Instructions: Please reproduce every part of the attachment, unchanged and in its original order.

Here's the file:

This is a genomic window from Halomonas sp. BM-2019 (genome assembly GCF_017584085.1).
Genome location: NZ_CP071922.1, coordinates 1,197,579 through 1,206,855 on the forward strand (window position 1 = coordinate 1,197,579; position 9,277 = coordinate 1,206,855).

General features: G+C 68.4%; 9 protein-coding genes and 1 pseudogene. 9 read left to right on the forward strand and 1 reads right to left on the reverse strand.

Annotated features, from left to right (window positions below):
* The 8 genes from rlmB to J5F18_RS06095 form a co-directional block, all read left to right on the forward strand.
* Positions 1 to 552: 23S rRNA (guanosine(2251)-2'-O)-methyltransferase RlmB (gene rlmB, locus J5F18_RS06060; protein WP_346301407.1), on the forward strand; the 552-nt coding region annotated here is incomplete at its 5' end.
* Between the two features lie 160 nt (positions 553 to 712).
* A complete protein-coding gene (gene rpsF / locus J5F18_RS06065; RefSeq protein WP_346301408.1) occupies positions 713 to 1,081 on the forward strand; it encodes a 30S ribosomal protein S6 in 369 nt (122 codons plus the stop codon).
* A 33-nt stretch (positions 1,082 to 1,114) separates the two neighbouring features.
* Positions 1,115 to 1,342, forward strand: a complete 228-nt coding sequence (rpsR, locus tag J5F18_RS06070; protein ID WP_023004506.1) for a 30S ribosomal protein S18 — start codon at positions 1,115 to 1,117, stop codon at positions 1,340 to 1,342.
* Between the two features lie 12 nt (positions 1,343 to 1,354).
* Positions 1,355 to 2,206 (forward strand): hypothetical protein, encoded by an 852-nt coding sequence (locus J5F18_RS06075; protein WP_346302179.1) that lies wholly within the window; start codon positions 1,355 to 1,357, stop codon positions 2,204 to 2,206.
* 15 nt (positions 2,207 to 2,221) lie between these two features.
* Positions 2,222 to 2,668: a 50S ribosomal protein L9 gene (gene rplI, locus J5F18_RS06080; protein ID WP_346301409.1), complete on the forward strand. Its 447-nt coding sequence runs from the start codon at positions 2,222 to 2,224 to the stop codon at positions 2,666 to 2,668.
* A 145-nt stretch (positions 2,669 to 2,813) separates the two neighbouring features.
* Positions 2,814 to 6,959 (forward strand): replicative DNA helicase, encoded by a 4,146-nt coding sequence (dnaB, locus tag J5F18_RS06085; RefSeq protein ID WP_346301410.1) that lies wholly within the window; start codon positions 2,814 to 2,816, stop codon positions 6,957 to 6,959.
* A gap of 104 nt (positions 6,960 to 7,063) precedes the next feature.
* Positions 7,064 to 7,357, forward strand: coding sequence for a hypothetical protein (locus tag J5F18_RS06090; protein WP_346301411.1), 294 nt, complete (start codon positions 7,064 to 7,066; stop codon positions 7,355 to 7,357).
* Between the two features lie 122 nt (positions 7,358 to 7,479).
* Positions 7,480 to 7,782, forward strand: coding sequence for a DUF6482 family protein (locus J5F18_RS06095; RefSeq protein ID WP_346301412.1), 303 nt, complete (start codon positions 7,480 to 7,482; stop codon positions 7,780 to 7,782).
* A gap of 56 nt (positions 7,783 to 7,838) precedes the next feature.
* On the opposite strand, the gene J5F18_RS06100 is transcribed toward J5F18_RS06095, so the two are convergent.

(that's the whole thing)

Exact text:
This is a genomic window from Halomonas sp. BM-2019 (genome assembly GCF_017584085.1).
Genome location: NZ_CP071922.1, coordinates 1,197,579 through 1,206,855 on the forward strand (window position 1 = coordinate 1,197,579; position 9,277 = coordinate 1,206,855).

General features: G+C 68.4%; 9 protein-coding genes and 1 pseudogene. 9 read left to right on the forward strand and 1 reads right to left on the reverse strand.

Annotated features, from left to right (window positions below):
* The 8 genes from rlmB to J5F18_RS06095 form a co-directional block, all read left to right on the forward strand.
* Positions 1 to 552: 23S rRNA (guanosine(2251)-2'-O)-methyltransferase RlmB (gene rlmB, locus J5F18_RS06060; protein WP_346301407.1), on the forward strand; the 552-nt coding region annotated here is incomplete at its 5' end.
* Between the two features lie 160 nt (positions 553 to 712).
* A complete protein-coding gene (gene rpsF / locus J5F18_RS06065; RefSeq protein WP_346301408.1) occupies positions 713 to 1,081 on the forward strand; it encodes a 30S ribosomal protein S6 in 369 nt (122 codons plus the stop codon).
* A 33-nt stretch (positions 1,082 to 1,114) separates the two neighbouring features.
* Positions 1,115 to 1,342, forward strand: a complete 228-nt coding sequence (rpsR, locus tag J5F18_RS06070; protein ID WP_023004506.1) for a 30S ribosomal protein S18 — start codon at positions 1,115 to 1,117, stop codon at positions 1,340 to 1,342.
* Between the two features lie 12 nt (positions 1,343 to 1,354).
* Positions 1,355 to 2,206 (forward strand): hypothetical protein, encoded by an 852-nt coding sequence (locus J5F18_RS06075; protein WP_346302179.1) that lies wholly within the window; start codon positions 1,355 to 1,357, stop codon positions 2,204 to 2,206.
* 15 nt (positions 2,207 to 2,221) lie between these two features.
* Positions 2,222 to 2,668: a 50S ribosomal protein L9 gene (gene rplI, locus J5F18_RS06080; protein ID WP_346301409.1), complete on the forward strand. Its 447-nt coding sequence runs from the start codon at positions 2,222 to 2,224 to the stop codon at positions 2,666 to 2,668.
* A 145-nt stretch (positions 2,669 to 2,813) separates the two neighbouring features.
* Positions 2,814 to 6,959 (forward strand): replicative DNA helicase, encoded by a 4,146-nt coding sequence (dnaB, locus tag J5F18_RS06085; RefSeq protein ID WP_346301410.1) that lies wholly within the window; start codon positions 2,814 to 2,816, stop codon positions 6,957 to 6,959.
* A gap of 104 nt (positions 6,960 to 7,063) precedes the next feature.
* Positions 7,064 to 7,357, forward strand: coding sequence for a hypothetical protein (locus tag J5F18_RS06090; protein WP_346301411.1), 294 nt, complete (start codon positions 7,064 to 7,066; stop codon positions 7,355 to 7,357).
* Between the two features lie 122 nt (positions 7,358 to 7,479).
* Positions 7,480 to 7,782, forward strand: coding sequence for a DUF6482 family protein (locus J5F18_RS06095; RefSeq protein ID WP_346301412.1), 303 nt, complete (start codon positions 7,480 to 7,482; stop codon positions 7,780 to 7,782).
* A gap of 56 nt (positions 7,783 to 7,838) precedes the next feature.
* On the opposite strand, the gene J5F18_RS06100 is transcribed toward J5F18_RS06095, so the two are convergent.